Music group ABBA is one of the latest and arguably one of the most high-profile ‘pop stars’, alongside the likes of Elton John and Gorillaz, to venture into augmented reality (AR). In 2019/2020 the foursome will be launching an avatar tour, performing as computer generated digital avatar versions of themselves. According to ABBA’s Björn Ulvaeus, the idea was for them to make identical digital copies of themselves at a certain age and those copies could then go on tour, so they do not have to.
Welcome to the new age of the ‘ABBAtar’.
The number of real life examples of AR – and virtual reality (VR) – are on the increase, throughout the entertainment and media industry, and every industry far and wide. We should therefore stop and look at the impact that these immersive technologies will have on our daily lives as we know it.
A rush of new immersive experiences to enjoy
AR journeys will increasingly crop up in our lives. Today’s compulsion for many of us to check our smartphones every five minutes transmutes into a frictionless path to AR tomorrow. Imagine a time when we no longer ‘go online’ via a PC or mobile, where our smart AR glasses of the future drive ubiquitous augmented, immersive computing, without totally blocking out ‘real reality’ all around us (as VR does).
Looking to the future, how far-fetched is it that we will soon have an expansive VR universe such as Ready Player One’s ‘OASIS’? As the book, and now Steven Spielberg’s film, envision, will we see a company build an AI-driven ‘journey experience service’ that suggests and personalises – like Spotify does with analysing and tailoring music to individuals – the perfect scenario for the things you see, interact with and experience? Included would be the setting, destination, information, tone, characters, suggested things or experiences to buy, friends to connect with and more.
Emergence of Experience Economy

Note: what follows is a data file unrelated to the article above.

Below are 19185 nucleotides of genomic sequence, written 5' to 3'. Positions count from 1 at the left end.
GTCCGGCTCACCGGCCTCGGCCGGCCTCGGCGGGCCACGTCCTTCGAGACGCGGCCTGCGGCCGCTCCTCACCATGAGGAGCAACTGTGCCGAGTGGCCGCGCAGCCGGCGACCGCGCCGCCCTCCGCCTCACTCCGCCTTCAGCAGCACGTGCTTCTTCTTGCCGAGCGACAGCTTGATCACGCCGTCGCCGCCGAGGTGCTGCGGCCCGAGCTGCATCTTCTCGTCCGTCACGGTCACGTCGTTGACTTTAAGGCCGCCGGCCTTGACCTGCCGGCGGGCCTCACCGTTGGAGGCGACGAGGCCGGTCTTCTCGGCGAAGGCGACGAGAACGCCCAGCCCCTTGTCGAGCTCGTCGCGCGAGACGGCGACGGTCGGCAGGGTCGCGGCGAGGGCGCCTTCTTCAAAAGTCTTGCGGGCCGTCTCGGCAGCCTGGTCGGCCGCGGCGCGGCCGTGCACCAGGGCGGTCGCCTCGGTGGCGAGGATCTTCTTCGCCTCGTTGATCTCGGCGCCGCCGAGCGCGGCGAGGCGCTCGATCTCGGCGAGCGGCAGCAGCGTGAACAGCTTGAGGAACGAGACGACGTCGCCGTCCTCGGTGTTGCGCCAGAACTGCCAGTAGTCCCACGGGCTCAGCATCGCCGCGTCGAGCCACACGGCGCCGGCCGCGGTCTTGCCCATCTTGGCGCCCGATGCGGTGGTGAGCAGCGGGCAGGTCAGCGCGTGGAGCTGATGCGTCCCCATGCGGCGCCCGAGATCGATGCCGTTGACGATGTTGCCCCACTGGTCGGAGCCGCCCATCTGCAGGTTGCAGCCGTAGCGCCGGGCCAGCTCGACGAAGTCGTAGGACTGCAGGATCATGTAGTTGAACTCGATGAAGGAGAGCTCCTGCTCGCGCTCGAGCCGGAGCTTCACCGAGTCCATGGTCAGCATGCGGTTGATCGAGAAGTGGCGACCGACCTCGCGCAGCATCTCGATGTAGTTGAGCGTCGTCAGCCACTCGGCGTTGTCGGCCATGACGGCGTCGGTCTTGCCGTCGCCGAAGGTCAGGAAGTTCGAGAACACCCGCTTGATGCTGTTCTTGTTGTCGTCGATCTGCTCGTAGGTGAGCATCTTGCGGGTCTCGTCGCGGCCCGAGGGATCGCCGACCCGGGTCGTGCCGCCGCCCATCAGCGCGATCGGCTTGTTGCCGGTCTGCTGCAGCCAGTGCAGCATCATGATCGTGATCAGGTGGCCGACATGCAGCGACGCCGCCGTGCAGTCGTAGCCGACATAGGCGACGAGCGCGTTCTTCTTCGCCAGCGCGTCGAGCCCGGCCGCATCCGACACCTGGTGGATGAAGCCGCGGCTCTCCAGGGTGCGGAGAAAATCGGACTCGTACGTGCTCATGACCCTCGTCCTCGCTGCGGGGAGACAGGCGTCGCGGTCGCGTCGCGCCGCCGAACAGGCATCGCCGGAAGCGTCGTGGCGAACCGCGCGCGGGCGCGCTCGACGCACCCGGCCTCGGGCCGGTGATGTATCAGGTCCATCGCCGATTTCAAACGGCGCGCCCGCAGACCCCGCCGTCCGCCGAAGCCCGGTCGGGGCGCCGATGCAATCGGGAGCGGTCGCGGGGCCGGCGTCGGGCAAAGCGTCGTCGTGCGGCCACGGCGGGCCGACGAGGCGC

The emergence of greater numbers of AR and VR tools will change the way we consume content – cue the rise of the Experience Economy. It will be a catalyst for stimulating more creativity and experiences in many facets of our lives. Do you want to experience what it is like to run a French vineyard? Imagine the day when Booking.com will arrange it for you through VR and AR. AirBnB is already moving in this direction (in real-reality) with its ‘AirBnB Experiences’.
AR will transform how companies operate and expand the products and services they deliver to people. For example, today’s car companies could become tomorrow’s leading game companies. Do you hate sitting in the tedium of your morning commute? Say you are a Star Wars fan and you love everything about its galaxy-far-far-away vernacular look, feel and tone. Your car company could offer you the chance to immerse yourself in the film’s setting. While driving along the road, you could select an AR overlay that drops you into the Death Star trench (with all due concern given for safety).
What if you could plug in an AR Game of Thrones immersive channel and dynamically interact with different characters, settings or kingdoms? When you get bored of that, how about venturing into the world of Stranger Things, Harry Potter or join the dancers in La La Land? The possibilities are endless: imagine if Tesla had invented Pokémon Go! instead of Niantic, and suggested different routes and streets to take to rack up points and, by working with Waze, the community-based traffic and navigation app, helped to reduce traffic congestion?
With the imminent advances in AR technologies, these examples are not too far-fetched.
New jobs and ways of working
The influx of VR and AR means that in the future, you may also find yourself in a new type of job where it’s crucial to master these technologies. We are already seeing practical actions from progressive adopters. Think of the Royal London Hospital using VR to operate on a patient and Augmedix, Inc. and Google’s partnership to drive AR use in hospitals to enhance doctor-patient interaction by providing quick access to patient’s medical history.
Much as composers, bricklayers and playwrights were in demand a century ago, we will also see the rise of AR journey builders as their 21st century successors – as well as ‘experience conductors’, ‘data overlayers’ and ‘CX/UXwrights’. They will help design, write, create, calibrate, gamify, build and – most importantly – personalise the next generation of amazing stories for experiences to enjoy during your commute, holiday or spare time.
As Björn, Benny, Agnetha and Anni-Frid prepare to take to the stage in ‘ABBAtar’ form, it is a sign of the times that we all need to prepare ourselves – and our journeys for both work and play - for when these technologies truly take hold.